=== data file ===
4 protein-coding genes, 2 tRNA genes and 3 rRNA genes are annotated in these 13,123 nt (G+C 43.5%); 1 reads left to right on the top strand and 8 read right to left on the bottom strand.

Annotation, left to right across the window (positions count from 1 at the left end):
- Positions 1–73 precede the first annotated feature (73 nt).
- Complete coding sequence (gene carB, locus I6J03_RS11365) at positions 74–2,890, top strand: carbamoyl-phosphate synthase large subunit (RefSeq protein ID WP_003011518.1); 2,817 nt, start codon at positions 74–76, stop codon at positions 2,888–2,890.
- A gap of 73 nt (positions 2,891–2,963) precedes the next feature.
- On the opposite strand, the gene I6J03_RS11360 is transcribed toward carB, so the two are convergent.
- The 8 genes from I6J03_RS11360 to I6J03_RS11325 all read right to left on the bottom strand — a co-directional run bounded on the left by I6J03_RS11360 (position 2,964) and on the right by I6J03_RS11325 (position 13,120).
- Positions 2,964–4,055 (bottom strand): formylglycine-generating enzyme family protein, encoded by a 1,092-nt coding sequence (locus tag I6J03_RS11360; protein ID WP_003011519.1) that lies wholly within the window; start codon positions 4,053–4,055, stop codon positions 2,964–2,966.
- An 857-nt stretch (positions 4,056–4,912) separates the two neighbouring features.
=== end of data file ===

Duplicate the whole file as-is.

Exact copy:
4 protein-coding genes, 2 tRNA genes and 3 rRNA genes are annotated in these 13,123 nt (G+C 43.5%); 1 reads left to right on the top strand and 8 read right to left on the bottom strand.

Annotation, left to right across the window (positions count from 1 at the left end):
- Positions 1–73 precede the first annotated feature (73 nt).
- Complete coding sequence (gene carB, locus I6J03_RS11365) at positions 74–2,890, top strand: carbamoyl-phosphate synthase large subunit (RefSeq protein ID WP_003011518.1); 2,817 nt, start codon at positions 74–76, stop codon at positions 2,888–2,890.
- A gap of 73 nt (positions 2,891–2,963) precedes the next feature.
- On the opposite strand, the gene I6J03_RS11360 is transcribed toward carB, so the two are convergent.
- The 8 genes from I6J03_RS11360 to I6J03_RS11325 all read right to left on the bottom strand — a co-directional run bounded on the left by I6J03_RS11360 (position 2,964) and on the right by I6J03_RS11325 (position 13,120).
- Positions 2,964–4,055 (bottom strand): formylglycine-generating enzyme family protein, encoded by a 1,092-nt coding sequence (locus tag I6J03_RS11360; protein ID WP_003011519.1) that lies wholly within the window; start codon positions 4,053–4,055, stop codon positions 2,964–2,966.
- An 857-nt stretch (positions 4,056–4,912) separates the two neighbouring features.